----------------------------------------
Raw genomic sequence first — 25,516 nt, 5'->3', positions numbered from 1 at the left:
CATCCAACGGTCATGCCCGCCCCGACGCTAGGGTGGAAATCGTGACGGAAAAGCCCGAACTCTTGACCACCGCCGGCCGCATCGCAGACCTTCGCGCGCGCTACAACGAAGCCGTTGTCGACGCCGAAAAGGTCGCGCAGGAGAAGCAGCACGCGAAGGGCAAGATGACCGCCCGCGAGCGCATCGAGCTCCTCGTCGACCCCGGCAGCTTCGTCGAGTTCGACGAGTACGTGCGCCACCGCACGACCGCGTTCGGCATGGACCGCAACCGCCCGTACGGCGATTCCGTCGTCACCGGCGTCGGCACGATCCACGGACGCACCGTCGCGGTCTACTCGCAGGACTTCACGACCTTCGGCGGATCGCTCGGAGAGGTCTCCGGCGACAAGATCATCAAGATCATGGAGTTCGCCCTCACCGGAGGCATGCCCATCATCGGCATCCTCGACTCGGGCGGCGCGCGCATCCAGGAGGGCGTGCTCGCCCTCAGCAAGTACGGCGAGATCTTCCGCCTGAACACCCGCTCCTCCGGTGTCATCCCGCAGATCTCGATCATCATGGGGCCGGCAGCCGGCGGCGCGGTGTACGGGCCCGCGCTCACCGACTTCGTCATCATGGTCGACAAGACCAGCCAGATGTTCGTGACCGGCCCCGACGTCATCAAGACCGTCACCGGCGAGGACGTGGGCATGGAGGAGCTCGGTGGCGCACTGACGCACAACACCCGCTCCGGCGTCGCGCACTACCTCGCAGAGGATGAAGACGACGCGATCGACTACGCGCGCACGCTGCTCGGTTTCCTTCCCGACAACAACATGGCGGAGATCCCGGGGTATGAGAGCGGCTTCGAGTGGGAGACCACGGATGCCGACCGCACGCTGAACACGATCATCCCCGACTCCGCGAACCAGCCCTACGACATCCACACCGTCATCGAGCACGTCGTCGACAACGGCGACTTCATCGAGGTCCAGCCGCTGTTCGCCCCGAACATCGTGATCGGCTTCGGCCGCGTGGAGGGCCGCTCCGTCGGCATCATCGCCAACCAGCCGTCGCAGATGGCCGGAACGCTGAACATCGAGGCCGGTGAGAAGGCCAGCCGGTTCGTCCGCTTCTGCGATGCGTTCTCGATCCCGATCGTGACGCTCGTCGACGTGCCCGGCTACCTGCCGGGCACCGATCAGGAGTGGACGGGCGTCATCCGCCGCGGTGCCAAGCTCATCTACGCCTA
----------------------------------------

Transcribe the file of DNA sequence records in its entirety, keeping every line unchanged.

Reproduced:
Raw genomic sequence first — 25,516 nt, 5'->3', positions numbered from 1 at the left:
CATCCAACGGTCATGCCCGCCCCGACGCTAGGGTGGAAATCGTGACGGAAAAGCCCGAACTCTTGACCACCGCCGGCCGCATCGCAGACCTTCGCGCGCGCTACAACGAAGCCGTTGTCGACGCCGAAAAGGTCGCGCAGGAGAAGCAGCACGCGAAGGGCAAGATGACCGCCCGCGAGCGCATCGAGCTCCTCGTCGACCCCGGCAGCTTCGTCGAGTTCGACGAGTACGTGCGCCACCGCACGACCGCGTTCGGCATGGACCGCAACCGCCCGTACGGCGATTCCGTCGTCACCGGCGTCGGCACGATCCACGGACGCACCGTCGCGGTCTACTCGCAGGACTTCACGACCTTCGGCGGATCGCTCGGAGAGGTCTCCGGCGACAAGATCATCAAGATCATGGAGTTCGCCCTCACCGGAGGCATGCCCATCATCGGCATCCTCGACTCGGGCGGCGCGCGCATCCAGGAGGGCGTGCTCGCCCTCAGCAAGTACGGCGAGATCTTCCGCCTGAACACCCGCTCCTCCGGTGTCATCCCGCAGATCTCGATCATCATGGGGCCGGCAGCCGGCGGCGCGGTGTACGGGCCCGCGCTCACCGACTTCGTCATCATGGTCGACAAGACCAGCCAGATGTTCGTGACCGGCCCCGACGTCATCAAGACCGTCACCGGCGAGGACGTGGGCATGGAGGAGCTCGGTGGCGCACTGACGCACAACACCCGCTCCGGCGTCGCGCACTACCTCGCAGAGGATGAAGACGACGCGATCGACTACGCGCGCACGCTGCTCGGTTTCCTTCCCGACAACAACATGGCGGAGATCCCGGGGTATGAGAGCGGCTTCGAGTGGGAGACCACGGATGCCGACCGCACGCTGAACACGATCATCCCCGACTCCGCGAACCAGCCCTACGACATCCACACCGTCATCGAGCACGTCGTCGACAACGGCGACTTCATCGAGGTCCAGCCGCTGTTCGCCCCGAACATCGTGATCGGCTTCGGCCGCGTGGAGGGCCGCTCCGTCGGCATCATCGCCAACCAGCCGTCGCAGATGGCCGGAACGCTGAACATCGAGGCCGGTGAGAAGGCCAGCCGGTTCGTCCGCTTCTGCGATGCGTTCTCGATCCCGATCGTGACGCTCGTCGACGTGCCCGGCTACCTGCCGGGCACCGATCAGGAGTGGACGGGCGTCATCCGCCGCGGTGCCAAGCTCATCTACGCCTA